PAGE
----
Wong’s Chinese Restaurant In Clontarf
Image by infomatique
Clontarf is an affluent coastal suburb on the northside of Dublin.
Boasting a long and rich history dating back many centuries, Clontarf is most famous for the seminal Battle of Clontarf in 1014.
Clontarf is also unique in Ireland for having lost one island and gained an entirely new one all in the space of about 70 years during the nineteenth century.
Clontarf lies on one side of the estuary of one of Dublin’s three main rivers, the River Tolka, and the Naniken River reaches the sea at the Raheny end of the district, its mouth marking a civil parish boundary.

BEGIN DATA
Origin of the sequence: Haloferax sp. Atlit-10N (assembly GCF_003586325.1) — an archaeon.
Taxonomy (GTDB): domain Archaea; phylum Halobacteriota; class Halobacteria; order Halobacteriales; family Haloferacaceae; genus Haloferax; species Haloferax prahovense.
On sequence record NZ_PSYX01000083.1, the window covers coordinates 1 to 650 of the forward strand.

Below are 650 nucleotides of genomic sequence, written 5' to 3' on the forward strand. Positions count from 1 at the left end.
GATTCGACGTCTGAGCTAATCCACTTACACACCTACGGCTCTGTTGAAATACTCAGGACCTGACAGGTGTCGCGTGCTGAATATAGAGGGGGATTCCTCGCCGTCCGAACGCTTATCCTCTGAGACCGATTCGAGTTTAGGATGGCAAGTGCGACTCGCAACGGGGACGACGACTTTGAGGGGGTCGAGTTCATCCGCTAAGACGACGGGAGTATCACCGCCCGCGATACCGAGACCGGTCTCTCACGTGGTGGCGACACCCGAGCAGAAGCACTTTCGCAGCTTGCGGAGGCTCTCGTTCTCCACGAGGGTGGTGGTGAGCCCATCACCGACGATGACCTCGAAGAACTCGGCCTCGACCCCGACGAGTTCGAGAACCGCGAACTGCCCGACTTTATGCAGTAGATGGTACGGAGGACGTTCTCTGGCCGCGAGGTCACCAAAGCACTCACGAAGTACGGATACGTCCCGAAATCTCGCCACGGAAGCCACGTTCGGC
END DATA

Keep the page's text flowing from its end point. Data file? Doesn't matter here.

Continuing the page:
One of Dublin’s largest parks, St Anne’s Park, lies between Clontarf and Raheny.
The Bull Island, also shared with Raheny, is connected to Clontarf by an historic wooden bridge. While most of the island is city property, the (North) Bull Wall and breakwater, related road and path, and Bull (Wooden) Bridge belong to the Dublin Port Company, and are closed for a day each year to assert this.